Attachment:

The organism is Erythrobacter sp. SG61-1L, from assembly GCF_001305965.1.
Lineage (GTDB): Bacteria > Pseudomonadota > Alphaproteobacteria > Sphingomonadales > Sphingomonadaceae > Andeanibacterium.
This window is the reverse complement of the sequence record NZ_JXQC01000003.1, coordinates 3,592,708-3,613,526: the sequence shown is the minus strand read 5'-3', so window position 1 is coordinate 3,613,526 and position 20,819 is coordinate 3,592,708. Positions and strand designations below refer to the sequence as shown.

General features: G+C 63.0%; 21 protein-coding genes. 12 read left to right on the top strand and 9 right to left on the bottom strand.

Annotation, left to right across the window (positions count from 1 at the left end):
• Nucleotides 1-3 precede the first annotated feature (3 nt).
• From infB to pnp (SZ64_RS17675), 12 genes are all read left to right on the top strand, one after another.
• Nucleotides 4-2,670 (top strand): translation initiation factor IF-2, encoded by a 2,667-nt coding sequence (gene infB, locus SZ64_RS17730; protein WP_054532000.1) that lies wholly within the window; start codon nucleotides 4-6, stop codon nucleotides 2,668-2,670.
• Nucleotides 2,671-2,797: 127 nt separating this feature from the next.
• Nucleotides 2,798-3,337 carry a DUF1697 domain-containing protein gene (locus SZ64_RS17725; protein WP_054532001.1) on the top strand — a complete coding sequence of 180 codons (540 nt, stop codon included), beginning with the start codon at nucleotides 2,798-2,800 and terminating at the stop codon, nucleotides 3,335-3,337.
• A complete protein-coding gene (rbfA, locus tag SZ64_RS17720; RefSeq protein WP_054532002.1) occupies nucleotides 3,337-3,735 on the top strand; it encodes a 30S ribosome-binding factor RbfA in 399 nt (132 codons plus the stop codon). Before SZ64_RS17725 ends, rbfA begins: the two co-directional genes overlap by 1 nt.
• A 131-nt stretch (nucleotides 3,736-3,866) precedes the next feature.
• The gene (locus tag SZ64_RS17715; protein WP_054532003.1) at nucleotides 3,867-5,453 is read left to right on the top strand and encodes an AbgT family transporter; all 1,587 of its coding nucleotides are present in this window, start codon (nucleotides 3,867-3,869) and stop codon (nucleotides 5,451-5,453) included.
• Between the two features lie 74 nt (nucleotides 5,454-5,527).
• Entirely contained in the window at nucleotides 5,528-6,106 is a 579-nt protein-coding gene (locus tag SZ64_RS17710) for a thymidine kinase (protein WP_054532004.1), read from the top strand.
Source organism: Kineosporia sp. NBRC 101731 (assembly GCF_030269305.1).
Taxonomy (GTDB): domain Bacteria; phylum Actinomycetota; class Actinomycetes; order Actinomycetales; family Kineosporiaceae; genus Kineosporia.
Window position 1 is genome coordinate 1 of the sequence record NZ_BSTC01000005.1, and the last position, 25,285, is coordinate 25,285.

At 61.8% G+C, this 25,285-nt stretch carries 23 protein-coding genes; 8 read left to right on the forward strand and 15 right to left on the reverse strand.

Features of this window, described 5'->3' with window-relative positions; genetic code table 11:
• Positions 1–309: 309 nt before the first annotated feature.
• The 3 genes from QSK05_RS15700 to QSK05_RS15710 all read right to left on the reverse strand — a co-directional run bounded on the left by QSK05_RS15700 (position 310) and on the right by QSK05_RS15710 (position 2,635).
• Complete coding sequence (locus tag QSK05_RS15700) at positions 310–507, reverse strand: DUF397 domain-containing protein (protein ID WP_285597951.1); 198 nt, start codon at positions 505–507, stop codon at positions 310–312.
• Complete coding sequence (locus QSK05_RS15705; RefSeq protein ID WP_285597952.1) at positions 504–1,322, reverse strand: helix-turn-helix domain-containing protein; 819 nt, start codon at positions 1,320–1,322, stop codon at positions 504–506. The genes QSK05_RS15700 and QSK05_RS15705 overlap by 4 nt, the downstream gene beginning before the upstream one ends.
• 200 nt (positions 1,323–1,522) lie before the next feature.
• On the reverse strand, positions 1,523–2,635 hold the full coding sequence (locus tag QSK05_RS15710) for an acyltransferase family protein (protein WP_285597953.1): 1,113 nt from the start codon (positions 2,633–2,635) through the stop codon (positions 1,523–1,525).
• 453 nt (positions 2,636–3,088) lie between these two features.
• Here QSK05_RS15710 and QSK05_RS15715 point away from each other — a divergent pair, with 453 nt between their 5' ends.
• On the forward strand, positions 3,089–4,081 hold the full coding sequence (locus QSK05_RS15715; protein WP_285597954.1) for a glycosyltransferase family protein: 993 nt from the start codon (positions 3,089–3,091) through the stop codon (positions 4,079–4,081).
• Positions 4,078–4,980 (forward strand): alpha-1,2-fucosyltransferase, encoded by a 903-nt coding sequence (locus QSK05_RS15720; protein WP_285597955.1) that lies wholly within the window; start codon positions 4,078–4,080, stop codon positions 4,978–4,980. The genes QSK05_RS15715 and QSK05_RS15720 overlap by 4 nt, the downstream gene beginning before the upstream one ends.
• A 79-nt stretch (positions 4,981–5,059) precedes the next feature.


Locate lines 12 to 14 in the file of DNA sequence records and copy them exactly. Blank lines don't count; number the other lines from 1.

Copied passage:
• A 131-nt stretch (nucleotides 3,736-3,866) precedes the next feature.
• The gene (locus tag SZ64_RS17715; protein WP_054532003.1) at nucleotides 3,867-5,453 is read left to right on the top strand and encodes an AbgT family transporter; all 1,587 of its coding nucleotides are present in this window, start codon (nucleotides 3,867-3,869) and stop codon (nucleotides 5,451-5,453) included.
• Between the two features lie 74 nt (nucleotides 5,454-5,527).